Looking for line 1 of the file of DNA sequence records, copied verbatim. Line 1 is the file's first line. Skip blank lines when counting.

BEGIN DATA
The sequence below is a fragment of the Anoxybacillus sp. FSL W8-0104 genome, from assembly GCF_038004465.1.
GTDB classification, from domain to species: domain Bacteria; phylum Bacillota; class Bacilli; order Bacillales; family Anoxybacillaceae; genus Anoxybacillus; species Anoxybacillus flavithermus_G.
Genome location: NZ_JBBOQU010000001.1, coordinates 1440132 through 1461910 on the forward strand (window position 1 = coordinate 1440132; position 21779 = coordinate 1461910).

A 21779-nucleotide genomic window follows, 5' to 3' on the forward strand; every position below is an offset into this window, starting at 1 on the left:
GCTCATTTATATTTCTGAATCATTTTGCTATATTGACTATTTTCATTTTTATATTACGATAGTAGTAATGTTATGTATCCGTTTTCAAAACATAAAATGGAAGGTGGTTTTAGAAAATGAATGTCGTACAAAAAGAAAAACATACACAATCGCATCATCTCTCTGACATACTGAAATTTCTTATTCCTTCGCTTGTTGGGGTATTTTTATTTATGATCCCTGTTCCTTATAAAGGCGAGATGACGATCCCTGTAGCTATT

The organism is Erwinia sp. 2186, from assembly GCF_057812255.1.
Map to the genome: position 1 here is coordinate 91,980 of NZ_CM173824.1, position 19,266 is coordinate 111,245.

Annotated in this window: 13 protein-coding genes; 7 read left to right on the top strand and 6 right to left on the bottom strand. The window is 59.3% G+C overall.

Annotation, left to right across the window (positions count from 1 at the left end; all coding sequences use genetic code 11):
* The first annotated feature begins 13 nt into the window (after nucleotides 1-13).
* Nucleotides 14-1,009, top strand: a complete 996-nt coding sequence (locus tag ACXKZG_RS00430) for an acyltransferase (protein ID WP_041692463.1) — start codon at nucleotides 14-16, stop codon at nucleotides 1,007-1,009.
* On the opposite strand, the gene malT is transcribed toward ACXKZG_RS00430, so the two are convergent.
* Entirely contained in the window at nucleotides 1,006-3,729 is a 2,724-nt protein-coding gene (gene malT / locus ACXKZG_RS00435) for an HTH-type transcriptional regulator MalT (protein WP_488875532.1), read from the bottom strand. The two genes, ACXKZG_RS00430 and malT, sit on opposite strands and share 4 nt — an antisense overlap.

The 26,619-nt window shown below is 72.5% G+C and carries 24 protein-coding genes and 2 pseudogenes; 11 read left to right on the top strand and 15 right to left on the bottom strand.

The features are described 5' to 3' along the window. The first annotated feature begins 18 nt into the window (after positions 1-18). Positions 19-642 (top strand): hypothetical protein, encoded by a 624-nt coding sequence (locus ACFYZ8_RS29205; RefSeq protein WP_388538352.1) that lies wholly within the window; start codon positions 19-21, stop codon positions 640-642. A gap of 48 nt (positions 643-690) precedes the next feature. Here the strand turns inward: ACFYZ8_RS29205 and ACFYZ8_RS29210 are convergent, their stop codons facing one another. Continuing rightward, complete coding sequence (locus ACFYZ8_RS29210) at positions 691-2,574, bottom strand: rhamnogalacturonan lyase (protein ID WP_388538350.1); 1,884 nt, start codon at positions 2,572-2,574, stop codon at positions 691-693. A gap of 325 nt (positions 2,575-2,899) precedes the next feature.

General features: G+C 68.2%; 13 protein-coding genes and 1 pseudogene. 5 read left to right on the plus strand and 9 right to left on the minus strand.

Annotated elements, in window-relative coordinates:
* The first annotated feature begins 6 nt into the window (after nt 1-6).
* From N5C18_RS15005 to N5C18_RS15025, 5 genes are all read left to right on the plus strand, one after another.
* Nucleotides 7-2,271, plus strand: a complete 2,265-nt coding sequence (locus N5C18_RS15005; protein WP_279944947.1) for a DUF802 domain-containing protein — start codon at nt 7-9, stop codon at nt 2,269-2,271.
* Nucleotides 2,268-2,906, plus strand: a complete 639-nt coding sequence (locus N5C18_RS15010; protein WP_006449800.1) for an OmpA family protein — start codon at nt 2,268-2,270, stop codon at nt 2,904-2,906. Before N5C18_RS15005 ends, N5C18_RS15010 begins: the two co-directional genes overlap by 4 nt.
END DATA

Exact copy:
The sequence below is a fragment of the Anoxybacillus sp. FSL W8-0104 genome, from assembly GCF_038004465.1.